“There’s lots of other organisations out there and we recognise that this isn’t something that we should or can do alone, collaboration and partnerships are really vital for this work.

“We’re working with all the other relevant groups to help push for those recommendations from that APPG report.”

This is one of a number of actions the charity has undertaken since the report was published. It has also implemented a new five year plan launched to help ensure every child with brain injury has access to the relevant support.

A key factor involves the charity’s expert team sharing skills and knowledge on brain injury and how to help children deal with it.

The Children’s Trust recently put this into practice, helping UKABIF and the N-ABLES programme to create their own guidance on children returning to school after ABI.

To find out more and sign up the school’s programme, click here.

Brain injury

PFA leaders pledge to donate brain to Concussion Legacy Project



Two senior figures at the PFA have pledged to donate their brain to research as part of the pioneering Concussion Legacy Project to protect future generations of players. 

PFA Chief Executive Maheta Molango and PFA Chair John Mousinho have both made the pledge through a partnership with the Concussion Legacy Foundation UK, following the lead of England Rugby World Cup winner Steve Thompson.

The Concussion Legacy Project, unveiled yesterday, will research Chronic Traumatic Encephalopathy (CTE) and other consequences of brain trauma in athletes and military veterans in the UK.

PFA Chief Executive Molango, a former striker at Brighton & Hove Albion, Lincoln City and Oldham Athletic, said: “While being very mindful of taking immediate steps to protect current players, in the long-term ongoing research is vital to enable us to be able to answer more questions and best support members.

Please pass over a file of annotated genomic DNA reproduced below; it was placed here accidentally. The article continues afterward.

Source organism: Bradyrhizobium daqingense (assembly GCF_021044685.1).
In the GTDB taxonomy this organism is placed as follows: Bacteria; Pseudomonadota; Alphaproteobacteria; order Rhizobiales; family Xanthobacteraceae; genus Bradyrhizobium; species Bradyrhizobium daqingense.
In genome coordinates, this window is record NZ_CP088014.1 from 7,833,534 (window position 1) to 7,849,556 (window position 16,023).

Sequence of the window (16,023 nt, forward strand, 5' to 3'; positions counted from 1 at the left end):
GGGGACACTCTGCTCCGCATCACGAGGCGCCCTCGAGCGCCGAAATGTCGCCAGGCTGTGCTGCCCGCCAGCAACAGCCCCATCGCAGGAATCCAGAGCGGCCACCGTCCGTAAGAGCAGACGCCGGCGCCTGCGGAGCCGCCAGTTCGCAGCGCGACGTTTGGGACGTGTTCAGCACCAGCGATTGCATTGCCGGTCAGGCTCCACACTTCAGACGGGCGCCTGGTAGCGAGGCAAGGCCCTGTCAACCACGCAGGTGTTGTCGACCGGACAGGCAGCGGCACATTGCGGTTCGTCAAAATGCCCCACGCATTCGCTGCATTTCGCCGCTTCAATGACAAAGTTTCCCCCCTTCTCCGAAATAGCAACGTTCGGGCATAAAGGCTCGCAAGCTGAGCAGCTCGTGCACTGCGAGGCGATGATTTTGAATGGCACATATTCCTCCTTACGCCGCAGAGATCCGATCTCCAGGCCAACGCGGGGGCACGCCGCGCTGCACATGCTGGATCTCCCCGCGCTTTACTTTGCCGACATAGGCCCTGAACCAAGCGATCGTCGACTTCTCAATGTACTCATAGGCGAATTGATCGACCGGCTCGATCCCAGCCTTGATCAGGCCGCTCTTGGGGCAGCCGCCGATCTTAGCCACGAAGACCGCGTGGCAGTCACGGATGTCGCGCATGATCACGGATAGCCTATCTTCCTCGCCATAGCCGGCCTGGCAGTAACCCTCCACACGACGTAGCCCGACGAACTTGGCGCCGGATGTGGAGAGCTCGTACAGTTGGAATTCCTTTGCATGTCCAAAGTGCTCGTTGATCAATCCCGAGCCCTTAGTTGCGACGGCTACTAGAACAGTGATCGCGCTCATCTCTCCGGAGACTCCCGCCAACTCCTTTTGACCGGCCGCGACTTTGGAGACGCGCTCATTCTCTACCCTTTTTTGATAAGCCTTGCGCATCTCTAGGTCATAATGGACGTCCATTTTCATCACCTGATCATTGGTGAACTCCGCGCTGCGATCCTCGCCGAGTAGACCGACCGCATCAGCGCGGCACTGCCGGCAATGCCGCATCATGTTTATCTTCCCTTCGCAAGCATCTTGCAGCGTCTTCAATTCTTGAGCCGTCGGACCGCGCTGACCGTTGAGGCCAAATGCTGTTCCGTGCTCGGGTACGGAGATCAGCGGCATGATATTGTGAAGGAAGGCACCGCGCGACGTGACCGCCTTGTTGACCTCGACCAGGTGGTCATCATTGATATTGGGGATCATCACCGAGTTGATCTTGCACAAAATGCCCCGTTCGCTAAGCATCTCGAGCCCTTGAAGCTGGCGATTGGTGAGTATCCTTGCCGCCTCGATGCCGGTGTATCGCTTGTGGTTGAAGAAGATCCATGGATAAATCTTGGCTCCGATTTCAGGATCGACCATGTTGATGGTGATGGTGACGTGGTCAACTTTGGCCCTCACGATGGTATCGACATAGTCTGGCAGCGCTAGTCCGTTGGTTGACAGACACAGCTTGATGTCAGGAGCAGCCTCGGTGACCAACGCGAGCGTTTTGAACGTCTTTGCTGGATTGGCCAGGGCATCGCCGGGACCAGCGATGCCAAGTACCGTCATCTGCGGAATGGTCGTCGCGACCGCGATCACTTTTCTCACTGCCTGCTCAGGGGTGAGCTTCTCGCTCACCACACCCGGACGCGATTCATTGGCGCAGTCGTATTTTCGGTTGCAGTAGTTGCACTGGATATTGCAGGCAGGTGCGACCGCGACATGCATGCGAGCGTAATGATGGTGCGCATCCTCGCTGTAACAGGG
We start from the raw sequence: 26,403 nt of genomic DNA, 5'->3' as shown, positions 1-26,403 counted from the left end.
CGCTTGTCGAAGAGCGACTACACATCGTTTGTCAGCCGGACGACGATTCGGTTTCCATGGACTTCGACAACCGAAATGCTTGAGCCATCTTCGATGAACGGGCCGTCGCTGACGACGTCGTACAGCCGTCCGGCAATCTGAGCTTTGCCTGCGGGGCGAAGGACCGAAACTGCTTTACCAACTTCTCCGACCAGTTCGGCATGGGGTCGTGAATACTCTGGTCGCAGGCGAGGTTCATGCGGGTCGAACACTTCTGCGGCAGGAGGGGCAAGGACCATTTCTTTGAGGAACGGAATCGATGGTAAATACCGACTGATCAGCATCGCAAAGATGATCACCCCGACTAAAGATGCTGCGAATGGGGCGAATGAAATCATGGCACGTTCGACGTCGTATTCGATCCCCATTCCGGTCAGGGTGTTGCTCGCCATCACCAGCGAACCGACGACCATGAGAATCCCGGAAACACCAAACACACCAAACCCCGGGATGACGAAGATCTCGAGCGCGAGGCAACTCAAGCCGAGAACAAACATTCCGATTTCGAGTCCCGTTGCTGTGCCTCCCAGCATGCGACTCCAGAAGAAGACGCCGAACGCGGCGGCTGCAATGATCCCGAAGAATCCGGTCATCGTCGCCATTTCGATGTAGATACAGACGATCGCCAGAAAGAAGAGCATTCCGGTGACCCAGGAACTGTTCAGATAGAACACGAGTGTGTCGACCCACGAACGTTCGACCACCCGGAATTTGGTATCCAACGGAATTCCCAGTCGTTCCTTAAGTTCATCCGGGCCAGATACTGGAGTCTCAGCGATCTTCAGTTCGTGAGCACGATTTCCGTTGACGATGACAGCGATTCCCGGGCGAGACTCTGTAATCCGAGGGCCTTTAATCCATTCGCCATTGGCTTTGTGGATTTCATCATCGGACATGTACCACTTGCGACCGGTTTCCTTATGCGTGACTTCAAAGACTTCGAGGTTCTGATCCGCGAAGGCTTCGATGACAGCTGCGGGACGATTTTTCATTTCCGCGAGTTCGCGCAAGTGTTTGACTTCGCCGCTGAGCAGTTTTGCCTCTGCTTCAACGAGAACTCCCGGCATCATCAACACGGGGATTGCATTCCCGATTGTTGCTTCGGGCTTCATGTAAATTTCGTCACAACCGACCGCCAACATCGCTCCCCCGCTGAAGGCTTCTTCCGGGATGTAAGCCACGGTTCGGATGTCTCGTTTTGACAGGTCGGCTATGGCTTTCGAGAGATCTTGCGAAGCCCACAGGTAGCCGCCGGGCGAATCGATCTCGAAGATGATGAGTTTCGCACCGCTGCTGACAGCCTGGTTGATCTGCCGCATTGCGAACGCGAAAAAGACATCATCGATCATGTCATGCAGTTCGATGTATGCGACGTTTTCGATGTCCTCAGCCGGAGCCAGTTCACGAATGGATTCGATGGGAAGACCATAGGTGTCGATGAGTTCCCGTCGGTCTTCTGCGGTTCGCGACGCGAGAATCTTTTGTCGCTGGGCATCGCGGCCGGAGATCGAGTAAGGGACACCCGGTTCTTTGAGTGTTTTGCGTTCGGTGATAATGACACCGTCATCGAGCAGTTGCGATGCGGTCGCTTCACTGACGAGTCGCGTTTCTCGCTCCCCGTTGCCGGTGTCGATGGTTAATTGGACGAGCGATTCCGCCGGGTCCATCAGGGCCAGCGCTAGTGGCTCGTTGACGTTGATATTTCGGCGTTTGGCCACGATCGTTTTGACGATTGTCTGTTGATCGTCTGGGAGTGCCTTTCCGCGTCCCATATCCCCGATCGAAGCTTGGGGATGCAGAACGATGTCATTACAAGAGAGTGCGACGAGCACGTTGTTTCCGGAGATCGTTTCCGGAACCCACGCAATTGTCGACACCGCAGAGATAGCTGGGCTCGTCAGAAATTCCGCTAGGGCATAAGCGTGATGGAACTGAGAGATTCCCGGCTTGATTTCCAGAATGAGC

“We have been listening and engaging with leading academic experts, and they tell us that brain donation is a key piece to the puzzle in understanding CTE. We are excited to join a global network of the most prominent researchers in this area.”

Yesterday, Steve Thompson became the first athlete to pledge to the Concussion Legacy Project’s Brain Bank, with the former Lion previously stating that he cannot remember playing in England’s 2003 World Cup final win over Australia.

Today, Oxford United’s captain Mousinho, who has amassed over 500 league appearances over a fifteen-year professional career, committed his support for the project.

PFA Chair Mousinho explained: “Brain donation is an intensely personal decision for former players and their families. However, I have been inspired by the team at the Concussion Legacy Foundation and The Jeff Astle Foundation, and I have decided to commit my brain to future research in the hope that it can help play a part in protecting future generations.

“The Concussion Legacy Foundation has a strong ethos of supporting families and everyone affected by brain injury, and they are values we share at the PFA.”

Dawn Astle, who has been campaigning for two decades for football’s authorities to publicly recognise a link between the repeated heading of a football and dementia in later life, has given her full support to the new concussion initiative.

Speaking on behalf of The Jeff Astle Foundation, she said: “Brain donation is the most valuable gift of all for future generations of footballers. It may be many years before this jigsaw is complete but adding each piece, one at a time is the only way we will understand the true picture and make a better future for others.

“The Jeff Astle Foundation encourages families of athletes and veterans to donate the brain of their loved one to the Concussion Legacy Project at”

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Brain injury

‘We want to be part of the solution – for Bill and future generations’

Dr Judith Gates speaks to NR Times about this weekend’s football match organised by Head for Change, which will be the first ever to involve no heading of the ball